One of the more important metrics that healthcare organizations use to measure success is patient satisfaction. The happier patients are with the care they're receiving from an organization, the more likely they are to retain health services through their provider. An emerging form of care that is popular with patients and contributing towards improved patient satisfaction scores is virtual care.
Virtual care is a method that enables providers to communicate, treat, and diagnose patients without physically seeing them. The practice of virtual care isn't new, as it has existed for a while commonly referred to as telehealth. However, with the ability for patients to now have high-definition video calls with their providers using their phone, virtual care is taking off.
However, only 23% of consumers have experienced virtual care. What's holding virtual care back from widespread adoption?
Let's take a look at the benefits of adopting virtual care, as well as the barriers that are slowing the implementation of virtual care.
The Benefits of Adopting Virtual Care
Virtual Care Improves the Patient Experience
The all-important patient satisfaction metric depends heavily on how smooth the patient experience is, and patients are enjoying the experience of receiving virtual care. With 77% of patients reporting a high level of satisfaction, it's clear that the quick access to providers and time saved is popular with patients. With a modern application of virtual care, a patient who is home sick with a sore throat can avoid bundling up and heading into the clinic by instead using their phone to chat with their provider and receive treatment.
Virtual care also represents a logical next step for consumers who are already using their phone to manage their health. Many consumers are managing prescriptions and healthcare billing on their phones, as well as monitoring their health through wearable devices. Virtual care offers consumers the ability to take a more active approach to their health.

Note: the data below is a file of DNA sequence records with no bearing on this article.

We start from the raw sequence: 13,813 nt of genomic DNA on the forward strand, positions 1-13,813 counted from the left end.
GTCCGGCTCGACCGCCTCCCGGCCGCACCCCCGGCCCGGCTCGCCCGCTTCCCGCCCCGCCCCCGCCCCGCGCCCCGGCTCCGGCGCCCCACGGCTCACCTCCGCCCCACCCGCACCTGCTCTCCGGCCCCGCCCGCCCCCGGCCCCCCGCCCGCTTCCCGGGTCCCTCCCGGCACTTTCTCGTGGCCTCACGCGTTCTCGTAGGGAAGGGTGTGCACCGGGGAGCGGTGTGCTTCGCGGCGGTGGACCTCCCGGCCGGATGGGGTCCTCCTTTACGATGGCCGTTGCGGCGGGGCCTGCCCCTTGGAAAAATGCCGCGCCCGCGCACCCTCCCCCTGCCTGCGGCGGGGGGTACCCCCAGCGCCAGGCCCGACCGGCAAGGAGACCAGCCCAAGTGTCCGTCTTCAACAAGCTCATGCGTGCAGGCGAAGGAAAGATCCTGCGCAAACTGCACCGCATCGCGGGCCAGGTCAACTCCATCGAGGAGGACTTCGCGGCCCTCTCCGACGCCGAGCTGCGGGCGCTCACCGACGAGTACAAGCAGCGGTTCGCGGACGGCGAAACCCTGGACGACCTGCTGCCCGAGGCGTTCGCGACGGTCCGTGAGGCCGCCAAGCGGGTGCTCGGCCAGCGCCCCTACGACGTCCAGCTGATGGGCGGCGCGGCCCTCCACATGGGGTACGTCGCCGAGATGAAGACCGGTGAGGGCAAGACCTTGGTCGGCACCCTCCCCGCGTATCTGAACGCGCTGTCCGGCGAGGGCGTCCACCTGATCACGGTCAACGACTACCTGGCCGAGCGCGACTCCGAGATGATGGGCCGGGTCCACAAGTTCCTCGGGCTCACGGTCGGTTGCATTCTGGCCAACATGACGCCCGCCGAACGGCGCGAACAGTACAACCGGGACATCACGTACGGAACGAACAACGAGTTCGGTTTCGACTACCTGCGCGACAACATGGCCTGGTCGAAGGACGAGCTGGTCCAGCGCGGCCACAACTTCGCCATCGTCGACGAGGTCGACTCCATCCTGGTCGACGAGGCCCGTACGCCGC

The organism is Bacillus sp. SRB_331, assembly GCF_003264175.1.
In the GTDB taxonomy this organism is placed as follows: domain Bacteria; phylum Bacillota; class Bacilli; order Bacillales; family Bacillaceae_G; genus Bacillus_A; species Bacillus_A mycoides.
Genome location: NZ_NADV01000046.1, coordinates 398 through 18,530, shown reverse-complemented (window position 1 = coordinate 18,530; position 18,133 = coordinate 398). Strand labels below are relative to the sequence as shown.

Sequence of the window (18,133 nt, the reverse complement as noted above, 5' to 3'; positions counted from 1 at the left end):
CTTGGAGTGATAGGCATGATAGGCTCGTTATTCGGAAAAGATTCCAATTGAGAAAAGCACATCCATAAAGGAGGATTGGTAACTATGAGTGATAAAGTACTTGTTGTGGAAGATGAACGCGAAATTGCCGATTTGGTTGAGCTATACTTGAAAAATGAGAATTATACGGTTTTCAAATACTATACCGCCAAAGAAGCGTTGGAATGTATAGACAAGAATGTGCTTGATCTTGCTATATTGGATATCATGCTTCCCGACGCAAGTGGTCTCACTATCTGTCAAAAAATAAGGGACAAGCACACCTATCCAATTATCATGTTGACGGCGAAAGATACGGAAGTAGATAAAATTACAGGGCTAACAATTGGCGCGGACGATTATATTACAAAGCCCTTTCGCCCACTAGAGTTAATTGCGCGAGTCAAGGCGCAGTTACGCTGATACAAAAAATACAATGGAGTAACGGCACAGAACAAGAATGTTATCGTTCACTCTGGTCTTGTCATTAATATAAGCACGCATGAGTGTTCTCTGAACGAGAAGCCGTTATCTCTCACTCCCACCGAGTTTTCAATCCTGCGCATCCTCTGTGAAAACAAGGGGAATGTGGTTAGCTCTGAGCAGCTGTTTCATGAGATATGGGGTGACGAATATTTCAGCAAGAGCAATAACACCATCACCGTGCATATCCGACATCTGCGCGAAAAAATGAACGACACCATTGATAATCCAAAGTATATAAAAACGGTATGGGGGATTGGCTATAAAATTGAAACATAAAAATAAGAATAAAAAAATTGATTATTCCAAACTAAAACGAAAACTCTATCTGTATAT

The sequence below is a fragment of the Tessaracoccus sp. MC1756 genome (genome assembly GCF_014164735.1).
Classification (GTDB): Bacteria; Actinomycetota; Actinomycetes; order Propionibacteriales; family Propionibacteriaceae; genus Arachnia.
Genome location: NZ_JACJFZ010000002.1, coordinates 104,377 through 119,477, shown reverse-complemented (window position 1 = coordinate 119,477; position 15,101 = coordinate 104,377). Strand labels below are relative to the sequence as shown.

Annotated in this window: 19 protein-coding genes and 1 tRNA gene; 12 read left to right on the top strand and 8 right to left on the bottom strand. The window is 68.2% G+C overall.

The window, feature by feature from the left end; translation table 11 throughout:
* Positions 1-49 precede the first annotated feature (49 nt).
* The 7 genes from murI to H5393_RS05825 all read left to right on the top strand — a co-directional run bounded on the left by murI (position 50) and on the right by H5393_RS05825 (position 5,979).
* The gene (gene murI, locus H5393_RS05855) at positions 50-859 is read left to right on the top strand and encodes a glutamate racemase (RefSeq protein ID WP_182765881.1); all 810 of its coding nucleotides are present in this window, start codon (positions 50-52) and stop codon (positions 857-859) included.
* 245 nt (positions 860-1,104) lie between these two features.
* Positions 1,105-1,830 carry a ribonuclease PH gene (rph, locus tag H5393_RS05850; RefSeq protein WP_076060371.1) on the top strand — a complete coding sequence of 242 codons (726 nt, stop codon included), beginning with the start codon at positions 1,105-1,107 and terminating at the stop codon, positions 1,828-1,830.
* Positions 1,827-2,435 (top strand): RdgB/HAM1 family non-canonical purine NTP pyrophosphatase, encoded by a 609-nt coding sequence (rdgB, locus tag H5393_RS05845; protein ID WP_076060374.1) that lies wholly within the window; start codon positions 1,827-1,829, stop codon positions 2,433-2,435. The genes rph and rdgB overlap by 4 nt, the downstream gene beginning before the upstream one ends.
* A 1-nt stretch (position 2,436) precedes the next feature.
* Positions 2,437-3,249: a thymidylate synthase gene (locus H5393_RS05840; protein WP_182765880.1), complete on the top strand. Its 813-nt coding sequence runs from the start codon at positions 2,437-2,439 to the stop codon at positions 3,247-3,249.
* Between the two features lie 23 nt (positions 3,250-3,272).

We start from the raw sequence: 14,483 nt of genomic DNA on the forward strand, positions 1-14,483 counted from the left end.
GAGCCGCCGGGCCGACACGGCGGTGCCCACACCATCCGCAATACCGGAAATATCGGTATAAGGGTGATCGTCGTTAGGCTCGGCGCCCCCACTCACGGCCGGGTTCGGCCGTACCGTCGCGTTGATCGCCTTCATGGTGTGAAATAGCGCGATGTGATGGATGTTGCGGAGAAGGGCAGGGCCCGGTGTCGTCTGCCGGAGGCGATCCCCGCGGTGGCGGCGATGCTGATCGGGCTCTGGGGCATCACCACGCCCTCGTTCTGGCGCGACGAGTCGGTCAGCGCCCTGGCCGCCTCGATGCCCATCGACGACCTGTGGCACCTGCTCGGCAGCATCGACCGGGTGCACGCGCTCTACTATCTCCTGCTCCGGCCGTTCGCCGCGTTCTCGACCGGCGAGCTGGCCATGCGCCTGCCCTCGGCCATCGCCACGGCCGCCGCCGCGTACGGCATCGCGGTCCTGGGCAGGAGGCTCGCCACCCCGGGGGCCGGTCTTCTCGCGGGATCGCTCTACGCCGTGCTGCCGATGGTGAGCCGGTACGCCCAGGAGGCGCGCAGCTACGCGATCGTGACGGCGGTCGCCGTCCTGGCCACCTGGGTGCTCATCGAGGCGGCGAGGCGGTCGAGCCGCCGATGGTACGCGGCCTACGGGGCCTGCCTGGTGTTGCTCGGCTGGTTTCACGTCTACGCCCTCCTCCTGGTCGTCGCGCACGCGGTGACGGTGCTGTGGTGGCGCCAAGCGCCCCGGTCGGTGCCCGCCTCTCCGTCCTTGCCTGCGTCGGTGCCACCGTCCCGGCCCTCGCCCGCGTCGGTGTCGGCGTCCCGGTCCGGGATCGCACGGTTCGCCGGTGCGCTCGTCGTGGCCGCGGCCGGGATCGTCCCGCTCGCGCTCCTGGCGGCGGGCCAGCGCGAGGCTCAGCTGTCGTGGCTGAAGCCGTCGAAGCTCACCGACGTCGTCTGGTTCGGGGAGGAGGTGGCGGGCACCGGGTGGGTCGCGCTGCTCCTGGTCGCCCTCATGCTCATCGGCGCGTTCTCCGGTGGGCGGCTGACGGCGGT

Virtual Care is Cost Effective
Ever since the implementation of ACA, the cost of healthcare has become a lightning rod for public and political discourse. Factor in a general shortage of healthcare staff and an increase in volume due to an aging population, and there's no wonder why lowering costs is a such a high priority for healthcare organizations. Implementing virtual care could provide organizations and consumers with significant cost savings. How significant? A recent Accenture study found that virtual care could create clinician capacities that are worth billions of dollars.
Due to its lack of widespread implementation, there is still some work to be done on forecasting precisely how cost-effective virtual care can be, as well as how reimbursements will shape out. But by lowering patient visits, allowing providers to see more patients per day, eliminating the use of expensive medical technologies, freeing up an organization's resources, and encouraging patient's to be more active in their health management, the savings projects to be promising.
Barriers to Adopting Virtual Care
While patients are in interested virtual care, a recent survey of physicians conducted by Deloitte reveals that physicians are hesitant to adopt. Only 18% of the physicians said they plan to add virtual care capability in the next two years. What's causing the lack of enthusiasm?
The primary concerns that physicians cited in the survey were the potential for medical errors, a lack of access to technology, and data security. However, some of the concerns might be a simple aversion to change. Inthe survey, physicians who have already implemented virtual care
Implementing virtual care does come with some intimal costs. The primary costs for adopting virtual care include:
All of the costs do add up in a hurry. While the return on the initial investment is auspicious for providers, the initial cost is to be slowing the adoption rate.
Should Organizations Adopt
The Deloitte physician study mentioned earlier concluded that not only should providers adopt virtual care, they must. In their words, the study said:
Our view is that with a changing landscape that favors value-based payment models, growing consumer demand, and advances in digital technologies, virtual care is no longer just a nice-to-have but a must-have for physicians. And the time for health systems to consider developing virtual care strategies is now.
It's hard to not agree. Patient behaviors and technology advancements are both pointing towards a continued rise in virtual care. Patient experience and patient satisfaction are high priorities in today's healthcare landscape, and virtual care provides an improvement to each.
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